Drug Cards Perplex Seniors

Of the 26,000 seniors who received enrollment kits for Medicare's new drug discount cards only 400 had signed up as of May 28, Alexandra Marks reported in the June 2 Christian Science Monitor (csmonitor.com). Robert Hayes, president of the Medicare Rights Center in New York, said "the nonresponse is not surprising," but is "a combination of the complexity of the program and the meagerness of the benefit for most people." With over 70 card options and "an internet-based system for comparison shopping," the program does indeed seem complex. Says Florida senior Mary Telsa "I haven't signed up ... because I don't understand how to get enrolled." As for the program's "meagerness," critics point out that drug price inflation has reduced the effectiveness of the card's discounts to the point where cheaper options will still exist in Canada and online. But, say supporters, the program is not without its benefits. Low-income elderly may be eligible for a $600 discount and $4.6 million has been allotted to help more citizens take advantage of it. Several private groups, including WebMD, the Kaiser Family Foundation, and the National Council on Aging, have pitched in to help educate seniors about the program and how to use it in the hope that with increased understanding will come increased participation.

TRADE POWER GRAB. Mischa Gaus, in the June 2 In These Times (inthesetimes.com), reports on the chilling development in trade policy represented by a proposal to include individual states in "upcoming trade agreements which would allow foreign companies to bid on the states purchasing and contracts." The move, Gaus writes, "could undermine laws that reign in capitalism's worst abuses." The plan would rob states of the ability to insist that the goods they purchase are manufactured in accordance with environmental and human rights standards. Or, as Chris Slevin, spokesman for Public Citizen's Global Trade Watch, puts it: "The way a product is made and who does it are rights states hold in purchasing laws," adding simply "they're giving those rights away." States who sign on to Robert Zoellick's (Bush's top trade official) plan would "give the Bush administration blanket approval to commit them to the rules of the Central American Free Trade Agreement ... as well as bilateral trade deals with Australia and Morocco." State purchasing is usually exempt from the rules of international trade agreements but under Zoellick's plan the rules of "all trade pacts under negotiation" could be brought to bear on it. Using the rules of certain trade agreements, big corporations would be able to sue states for restricting their profits by requiring them to adhere to environmental or anti-sweatshop policies, thereby making human rights gains such as the "licensing agreements corporations sign with universities prohibiting child labor" a thing of the past. Once states sign on with Zoellick, signing off becomes difficult. Extrication rules require that a state compensate all "signatories ... for the loss of this 'benefit.'"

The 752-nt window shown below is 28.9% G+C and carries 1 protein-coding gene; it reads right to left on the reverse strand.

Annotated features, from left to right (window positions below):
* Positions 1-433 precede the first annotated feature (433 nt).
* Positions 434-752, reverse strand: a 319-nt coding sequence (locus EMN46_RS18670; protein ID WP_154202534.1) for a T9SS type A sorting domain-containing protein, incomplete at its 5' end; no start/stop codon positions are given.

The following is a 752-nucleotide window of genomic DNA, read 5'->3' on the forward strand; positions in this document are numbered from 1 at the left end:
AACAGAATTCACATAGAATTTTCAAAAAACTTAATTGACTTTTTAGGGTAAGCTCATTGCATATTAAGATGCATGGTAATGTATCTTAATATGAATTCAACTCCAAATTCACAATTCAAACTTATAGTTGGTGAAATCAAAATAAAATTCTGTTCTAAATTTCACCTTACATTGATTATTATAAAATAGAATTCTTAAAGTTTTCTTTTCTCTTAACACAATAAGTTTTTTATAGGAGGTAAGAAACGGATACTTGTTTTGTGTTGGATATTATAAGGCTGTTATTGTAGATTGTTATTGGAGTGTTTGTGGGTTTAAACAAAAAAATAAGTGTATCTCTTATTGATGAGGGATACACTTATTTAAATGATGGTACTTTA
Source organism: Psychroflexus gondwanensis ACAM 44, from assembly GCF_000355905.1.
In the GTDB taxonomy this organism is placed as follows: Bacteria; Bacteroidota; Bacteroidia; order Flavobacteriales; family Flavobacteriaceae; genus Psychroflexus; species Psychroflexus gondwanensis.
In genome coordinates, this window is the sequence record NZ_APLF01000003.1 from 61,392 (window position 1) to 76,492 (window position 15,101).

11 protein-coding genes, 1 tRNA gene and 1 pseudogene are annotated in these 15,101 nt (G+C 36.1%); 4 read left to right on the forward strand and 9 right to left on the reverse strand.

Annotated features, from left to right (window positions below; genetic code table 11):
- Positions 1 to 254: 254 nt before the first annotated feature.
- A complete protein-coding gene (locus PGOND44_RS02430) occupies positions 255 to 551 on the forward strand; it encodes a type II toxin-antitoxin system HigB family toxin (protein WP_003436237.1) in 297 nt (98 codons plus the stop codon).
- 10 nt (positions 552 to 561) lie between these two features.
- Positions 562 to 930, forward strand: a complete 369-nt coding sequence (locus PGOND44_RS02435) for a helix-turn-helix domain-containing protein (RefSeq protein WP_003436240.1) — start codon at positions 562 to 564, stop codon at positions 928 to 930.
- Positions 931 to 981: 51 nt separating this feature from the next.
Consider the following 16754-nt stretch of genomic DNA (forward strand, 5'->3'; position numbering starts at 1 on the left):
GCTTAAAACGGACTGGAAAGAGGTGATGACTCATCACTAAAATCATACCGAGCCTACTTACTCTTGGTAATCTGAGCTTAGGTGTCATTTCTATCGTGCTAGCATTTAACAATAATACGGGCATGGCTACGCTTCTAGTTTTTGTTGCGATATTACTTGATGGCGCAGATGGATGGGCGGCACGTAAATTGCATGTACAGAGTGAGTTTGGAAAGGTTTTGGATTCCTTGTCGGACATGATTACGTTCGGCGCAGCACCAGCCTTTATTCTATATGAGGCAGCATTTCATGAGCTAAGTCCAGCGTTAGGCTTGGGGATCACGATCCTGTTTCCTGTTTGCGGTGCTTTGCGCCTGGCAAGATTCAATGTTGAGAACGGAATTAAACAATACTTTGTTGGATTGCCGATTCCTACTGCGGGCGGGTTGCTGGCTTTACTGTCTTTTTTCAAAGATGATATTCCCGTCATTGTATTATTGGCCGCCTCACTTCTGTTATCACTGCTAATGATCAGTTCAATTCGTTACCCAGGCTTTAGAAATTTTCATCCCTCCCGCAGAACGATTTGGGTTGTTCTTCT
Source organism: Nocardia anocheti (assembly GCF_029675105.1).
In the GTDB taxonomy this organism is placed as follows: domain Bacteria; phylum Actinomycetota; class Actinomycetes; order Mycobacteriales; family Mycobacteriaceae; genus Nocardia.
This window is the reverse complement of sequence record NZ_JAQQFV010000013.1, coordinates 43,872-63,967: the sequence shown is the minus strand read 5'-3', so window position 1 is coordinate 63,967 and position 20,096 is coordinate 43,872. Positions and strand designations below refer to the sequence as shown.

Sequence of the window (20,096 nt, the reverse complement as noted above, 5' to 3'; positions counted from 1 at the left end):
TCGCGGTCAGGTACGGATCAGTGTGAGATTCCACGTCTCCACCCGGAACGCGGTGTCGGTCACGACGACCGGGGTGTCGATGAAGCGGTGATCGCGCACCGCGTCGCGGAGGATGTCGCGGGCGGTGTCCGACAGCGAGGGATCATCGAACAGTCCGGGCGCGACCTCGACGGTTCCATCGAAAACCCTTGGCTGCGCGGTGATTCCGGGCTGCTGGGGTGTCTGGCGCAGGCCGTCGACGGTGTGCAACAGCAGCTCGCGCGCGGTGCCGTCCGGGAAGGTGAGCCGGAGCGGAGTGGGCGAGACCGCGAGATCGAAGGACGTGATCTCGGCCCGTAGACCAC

BISHOPS BACKLASH DIVIDES CATHOLICS. Debate continues over whether Catholics in public office should face punishment from the church if their views run contrary to dogma and doctrine. And, as always, it centers on abortion, the Catholic running for highest public office, Sen. John Kerry, and the "handful of US bishops" who would refuse him communion and, in doing so, inflict on Kerry "the most grievous punishment possible short of excommunication from the church." Jane Lampman reports in the May 28 Christian Science Monitor on the real divide among Catholic faithful, such as Terry Carden, who says "we haven't had situations in my lifetime where people have been identified as public sinners -- presumably we've come some distance from the Middle Ages when they used to do that ... And it's unbelievable that people are being [singled out] on the basis of their political positions, not on active behaviors of their own."

or Rev. Richard John Nehaus, who calls the bishops' action long overdue. "It's a longstanding scandal that most of the bishops in years past tried to finesse or evade their responsibility in calling Catholics to account," Nehaus said. Following on the heels of St. Louis Archbishop Raymond Burke's declaration that politicians who support abortion rights can't receive communion, Bishop Michael Sheridan of Colorado Springs has added that those who vote for supporters of abortion rights, gay marriage, stem cell research or euthanasia should also be denied the sacrament. Conspicuously absent from Sheridan's list of issues is the death penalty, which the church has long and vocally opposed. Some see this as evidence of political partisanship in a right-shifting institution, but others disagree. Among them is Nehaus, who counters "nothing else in the catalogue of issues has anywhere near the authoritative status of the teaching on abortion."

Charles Cullen monitors the press from Atlanta, Ga.

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